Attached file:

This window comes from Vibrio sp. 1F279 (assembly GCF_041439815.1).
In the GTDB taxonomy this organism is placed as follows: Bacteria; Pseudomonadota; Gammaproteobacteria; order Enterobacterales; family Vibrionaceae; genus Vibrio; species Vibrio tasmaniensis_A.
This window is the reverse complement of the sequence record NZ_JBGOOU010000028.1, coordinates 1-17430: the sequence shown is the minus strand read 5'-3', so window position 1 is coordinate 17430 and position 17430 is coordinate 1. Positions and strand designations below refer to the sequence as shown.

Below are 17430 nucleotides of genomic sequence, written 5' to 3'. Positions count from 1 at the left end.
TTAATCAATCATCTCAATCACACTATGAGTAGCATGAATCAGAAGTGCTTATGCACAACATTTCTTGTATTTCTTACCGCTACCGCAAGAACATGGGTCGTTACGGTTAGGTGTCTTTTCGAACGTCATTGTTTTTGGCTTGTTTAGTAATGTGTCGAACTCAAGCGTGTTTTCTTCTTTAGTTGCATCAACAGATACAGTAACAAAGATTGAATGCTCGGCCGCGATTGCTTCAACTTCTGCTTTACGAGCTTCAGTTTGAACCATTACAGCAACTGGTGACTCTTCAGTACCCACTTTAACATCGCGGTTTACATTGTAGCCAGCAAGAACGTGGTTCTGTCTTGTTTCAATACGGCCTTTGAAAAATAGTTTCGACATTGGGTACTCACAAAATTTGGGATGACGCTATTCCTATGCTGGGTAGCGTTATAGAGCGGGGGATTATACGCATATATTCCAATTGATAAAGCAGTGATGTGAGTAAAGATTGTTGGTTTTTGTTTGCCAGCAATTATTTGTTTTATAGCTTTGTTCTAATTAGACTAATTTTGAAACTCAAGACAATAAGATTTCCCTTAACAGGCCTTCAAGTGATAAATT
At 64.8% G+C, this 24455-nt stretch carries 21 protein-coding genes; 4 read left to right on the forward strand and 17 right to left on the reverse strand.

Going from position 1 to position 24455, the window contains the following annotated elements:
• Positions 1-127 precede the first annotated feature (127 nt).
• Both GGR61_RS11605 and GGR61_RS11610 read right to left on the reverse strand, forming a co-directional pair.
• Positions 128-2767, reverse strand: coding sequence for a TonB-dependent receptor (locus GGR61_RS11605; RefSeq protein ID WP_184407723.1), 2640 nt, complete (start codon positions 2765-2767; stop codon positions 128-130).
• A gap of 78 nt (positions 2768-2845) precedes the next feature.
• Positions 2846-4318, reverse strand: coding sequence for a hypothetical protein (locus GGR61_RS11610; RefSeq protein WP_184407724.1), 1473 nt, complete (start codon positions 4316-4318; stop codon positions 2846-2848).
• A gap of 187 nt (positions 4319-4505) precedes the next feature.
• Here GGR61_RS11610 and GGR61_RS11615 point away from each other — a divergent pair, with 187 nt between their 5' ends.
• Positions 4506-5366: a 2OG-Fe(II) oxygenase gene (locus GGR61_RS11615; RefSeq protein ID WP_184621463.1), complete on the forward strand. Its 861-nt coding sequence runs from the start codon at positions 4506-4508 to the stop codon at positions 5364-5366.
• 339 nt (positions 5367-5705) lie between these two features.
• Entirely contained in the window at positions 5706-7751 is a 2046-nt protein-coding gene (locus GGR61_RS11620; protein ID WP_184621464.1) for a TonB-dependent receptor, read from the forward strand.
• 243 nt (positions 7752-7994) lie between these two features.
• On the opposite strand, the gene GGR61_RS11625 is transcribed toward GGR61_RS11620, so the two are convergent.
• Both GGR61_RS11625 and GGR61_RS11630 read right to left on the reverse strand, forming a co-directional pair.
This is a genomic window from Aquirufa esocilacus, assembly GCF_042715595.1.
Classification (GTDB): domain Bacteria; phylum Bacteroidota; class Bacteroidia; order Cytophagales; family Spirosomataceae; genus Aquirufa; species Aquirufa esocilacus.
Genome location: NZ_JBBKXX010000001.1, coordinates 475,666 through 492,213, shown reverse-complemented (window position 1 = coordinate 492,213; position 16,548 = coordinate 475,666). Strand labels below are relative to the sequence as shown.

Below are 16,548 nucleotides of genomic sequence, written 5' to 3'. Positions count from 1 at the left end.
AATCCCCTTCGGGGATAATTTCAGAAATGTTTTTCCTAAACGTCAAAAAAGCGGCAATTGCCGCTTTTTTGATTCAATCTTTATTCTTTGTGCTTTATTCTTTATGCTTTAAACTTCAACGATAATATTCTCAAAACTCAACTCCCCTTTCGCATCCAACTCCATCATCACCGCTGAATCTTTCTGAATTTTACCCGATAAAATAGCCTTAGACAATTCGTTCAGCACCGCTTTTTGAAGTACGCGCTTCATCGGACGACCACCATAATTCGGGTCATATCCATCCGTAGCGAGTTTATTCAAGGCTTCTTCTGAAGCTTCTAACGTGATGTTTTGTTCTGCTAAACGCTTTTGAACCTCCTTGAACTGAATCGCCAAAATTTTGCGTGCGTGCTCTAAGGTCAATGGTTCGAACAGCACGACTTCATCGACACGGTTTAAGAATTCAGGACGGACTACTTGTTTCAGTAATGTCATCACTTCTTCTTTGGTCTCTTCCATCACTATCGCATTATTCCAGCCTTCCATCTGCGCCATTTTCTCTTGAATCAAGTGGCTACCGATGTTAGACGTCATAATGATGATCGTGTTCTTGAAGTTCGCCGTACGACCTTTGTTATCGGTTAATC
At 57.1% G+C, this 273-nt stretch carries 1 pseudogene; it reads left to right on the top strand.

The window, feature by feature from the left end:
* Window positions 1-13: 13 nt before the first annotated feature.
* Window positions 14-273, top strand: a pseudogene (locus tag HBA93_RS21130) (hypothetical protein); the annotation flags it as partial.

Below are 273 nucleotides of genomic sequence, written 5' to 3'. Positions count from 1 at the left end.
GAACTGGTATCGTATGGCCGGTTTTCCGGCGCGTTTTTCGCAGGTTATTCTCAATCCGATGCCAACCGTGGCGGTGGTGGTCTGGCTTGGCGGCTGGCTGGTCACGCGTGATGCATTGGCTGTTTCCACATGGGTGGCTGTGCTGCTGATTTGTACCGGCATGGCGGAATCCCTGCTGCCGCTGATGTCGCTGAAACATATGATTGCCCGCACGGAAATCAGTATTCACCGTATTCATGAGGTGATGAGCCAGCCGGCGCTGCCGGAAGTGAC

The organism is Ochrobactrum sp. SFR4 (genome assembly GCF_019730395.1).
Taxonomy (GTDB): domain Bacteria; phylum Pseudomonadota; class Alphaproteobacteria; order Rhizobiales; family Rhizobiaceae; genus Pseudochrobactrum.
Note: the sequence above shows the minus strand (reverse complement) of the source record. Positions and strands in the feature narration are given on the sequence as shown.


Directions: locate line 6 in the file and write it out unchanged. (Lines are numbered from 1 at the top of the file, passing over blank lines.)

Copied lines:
At 64.8% G+C, this 24455-nt stretch carries 21 protein-coding genes; 4 read left to right on the forward strand and 17 right to left on the reverse strand.